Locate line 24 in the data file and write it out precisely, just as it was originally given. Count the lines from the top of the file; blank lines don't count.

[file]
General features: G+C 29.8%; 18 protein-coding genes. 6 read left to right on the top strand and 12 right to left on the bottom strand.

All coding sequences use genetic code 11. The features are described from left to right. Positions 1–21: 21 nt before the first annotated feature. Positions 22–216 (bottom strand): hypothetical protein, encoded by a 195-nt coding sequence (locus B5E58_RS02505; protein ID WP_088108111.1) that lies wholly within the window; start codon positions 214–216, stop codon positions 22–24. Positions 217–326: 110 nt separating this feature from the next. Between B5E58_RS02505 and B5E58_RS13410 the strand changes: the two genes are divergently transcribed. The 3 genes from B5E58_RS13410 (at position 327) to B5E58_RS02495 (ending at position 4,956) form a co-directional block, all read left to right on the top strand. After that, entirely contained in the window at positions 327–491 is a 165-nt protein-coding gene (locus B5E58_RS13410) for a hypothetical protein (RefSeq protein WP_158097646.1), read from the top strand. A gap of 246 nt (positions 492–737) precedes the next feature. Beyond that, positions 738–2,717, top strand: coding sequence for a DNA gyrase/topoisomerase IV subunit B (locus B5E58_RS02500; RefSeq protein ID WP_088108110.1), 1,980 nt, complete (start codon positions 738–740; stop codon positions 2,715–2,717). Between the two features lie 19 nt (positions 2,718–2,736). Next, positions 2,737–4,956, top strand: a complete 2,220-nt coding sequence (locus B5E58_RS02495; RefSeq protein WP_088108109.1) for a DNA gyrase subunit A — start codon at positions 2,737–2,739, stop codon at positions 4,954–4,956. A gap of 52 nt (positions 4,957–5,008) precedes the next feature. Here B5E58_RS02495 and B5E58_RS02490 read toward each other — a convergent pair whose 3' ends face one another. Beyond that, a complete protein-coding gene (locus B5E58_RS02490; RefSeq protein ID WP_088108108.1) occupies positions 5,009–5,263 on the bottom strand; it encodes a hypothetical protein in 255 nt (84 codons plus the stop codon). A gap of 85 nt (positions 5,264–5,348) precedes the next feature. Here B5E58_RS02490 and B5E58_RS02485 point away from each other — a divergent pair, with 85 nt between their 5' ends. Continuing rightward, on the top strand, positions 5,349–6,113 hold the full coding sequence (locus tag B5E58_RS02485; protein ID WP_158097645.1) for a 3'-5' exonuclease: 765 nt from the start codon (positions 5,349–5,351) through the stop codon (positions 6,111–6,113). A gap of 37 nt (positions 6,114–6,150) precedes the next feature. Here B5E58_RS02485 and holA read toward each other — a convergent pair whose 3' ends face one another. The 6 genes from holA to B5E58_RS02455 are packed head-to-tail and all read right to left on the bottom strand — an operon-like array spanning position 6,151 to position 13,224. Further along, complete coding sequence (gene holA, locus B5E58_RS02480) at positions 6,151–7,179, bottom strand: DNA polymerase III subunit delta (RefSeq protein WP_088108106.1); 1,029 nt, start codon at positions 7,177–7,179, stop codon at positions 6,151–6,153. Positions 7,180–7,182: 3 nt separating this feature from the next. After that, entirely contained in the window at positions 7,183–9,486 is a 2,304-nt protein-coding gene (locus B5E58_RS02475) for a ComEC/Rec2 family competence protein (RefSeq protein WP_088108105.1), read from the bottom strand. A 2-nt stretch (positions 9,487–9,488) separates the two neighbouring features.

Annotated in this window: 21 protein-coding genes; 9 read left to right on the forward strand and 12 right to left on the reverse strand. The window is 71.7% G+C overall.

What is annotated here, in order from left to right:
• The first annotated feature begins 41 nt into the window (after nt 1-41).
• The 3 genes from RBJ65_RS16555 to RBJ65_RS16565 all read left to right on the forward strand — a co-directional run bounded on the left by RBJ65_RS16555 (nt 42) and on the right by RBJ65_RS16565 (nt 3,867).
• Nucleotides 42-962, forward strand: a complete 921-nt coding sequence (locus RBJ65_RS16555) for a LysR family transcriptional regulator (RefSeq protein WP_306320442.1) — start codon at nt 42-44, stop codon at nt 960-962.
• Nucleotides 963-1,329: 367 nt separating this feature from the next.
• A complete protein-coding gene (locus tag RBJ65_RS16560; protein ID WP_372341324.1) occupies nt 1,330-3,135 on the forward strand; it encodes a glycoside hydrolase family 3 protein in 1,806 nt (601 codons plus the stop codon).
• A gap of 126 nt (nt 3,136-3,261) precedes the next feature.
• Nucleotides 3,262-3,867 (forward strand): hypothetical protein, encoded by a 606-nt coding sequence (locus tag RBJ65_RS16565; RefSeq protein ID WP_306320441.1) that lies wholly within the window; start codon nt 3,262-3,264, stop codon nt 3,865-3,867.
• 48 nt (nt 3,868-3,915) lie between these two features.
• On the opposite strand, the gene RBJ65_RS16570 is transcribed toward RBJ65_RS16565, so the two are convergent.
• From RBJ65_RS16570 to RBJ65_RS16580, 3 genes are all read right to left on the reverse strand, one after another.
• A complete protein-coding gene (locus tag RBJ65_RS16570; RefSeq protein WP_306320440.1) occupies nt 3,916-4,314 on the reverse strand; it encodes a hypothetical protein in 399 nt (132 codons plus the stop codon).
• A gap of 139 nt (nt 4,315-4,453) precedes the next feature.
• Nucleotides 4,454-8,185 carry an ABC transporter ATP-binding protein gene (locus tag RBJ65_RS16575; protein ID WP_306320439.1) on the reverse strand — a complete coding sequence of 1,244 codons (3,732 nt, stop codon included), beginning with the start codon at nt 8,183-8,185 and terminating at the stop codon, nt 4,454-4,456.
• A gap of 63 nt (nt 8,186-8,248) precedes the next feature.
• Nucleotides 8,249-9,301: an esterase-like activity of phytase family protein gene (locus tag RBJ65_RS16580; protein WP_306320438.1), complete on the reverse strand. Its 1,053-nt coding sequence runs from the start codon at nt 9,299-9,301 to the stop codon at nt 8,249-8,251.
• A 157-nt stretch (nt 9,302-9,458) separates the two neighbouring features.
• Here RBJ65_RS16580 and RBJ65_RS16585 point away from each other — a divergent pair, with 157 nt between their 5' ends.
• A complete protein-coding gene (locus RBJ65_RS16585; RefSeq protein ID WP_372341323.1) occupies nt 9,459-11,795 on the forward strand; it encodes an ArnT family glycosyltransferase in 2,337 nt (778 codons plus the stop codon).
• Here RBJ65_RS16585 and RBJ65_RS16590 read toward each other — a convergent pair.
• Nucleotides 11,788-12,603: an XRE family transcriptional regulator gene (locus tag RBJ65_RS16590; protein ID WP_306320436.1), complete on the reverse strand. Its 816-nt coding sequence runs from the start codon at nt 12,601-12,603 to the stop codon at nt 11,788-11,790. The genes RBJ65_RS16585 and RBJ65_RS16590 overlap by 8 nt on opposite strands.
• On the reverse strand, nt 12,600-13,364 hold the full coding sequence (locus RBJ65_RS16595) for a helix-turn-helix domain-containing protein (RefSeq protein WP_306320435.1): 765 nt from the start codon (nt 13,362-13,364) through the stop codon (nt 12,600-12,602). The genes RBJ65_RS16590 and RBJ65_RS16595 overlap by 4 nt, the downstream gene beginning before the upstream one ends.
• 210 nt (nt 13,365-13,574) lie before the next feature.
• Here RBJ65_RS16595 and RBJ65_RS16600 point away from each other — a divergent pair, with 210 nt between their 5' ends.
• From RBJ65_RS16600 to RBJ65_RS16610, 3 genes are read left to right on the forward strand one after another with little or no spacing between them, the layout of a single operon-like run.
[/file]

• Nucleotides 11,788-12,603: an XRE family transcriptional regulator gene (locus tag RBJ65_RS16590; protein ID WP_306320436.1), complete on the reverse strand. Its 816-nt coding sequence runs from the start codon at nt 12,601-12,603 to the stop codon at nt 11,788-11,790. The genes RBJ65_RS16585 and RBJ65_RS16590 overlap by 8 nt on opposite strands.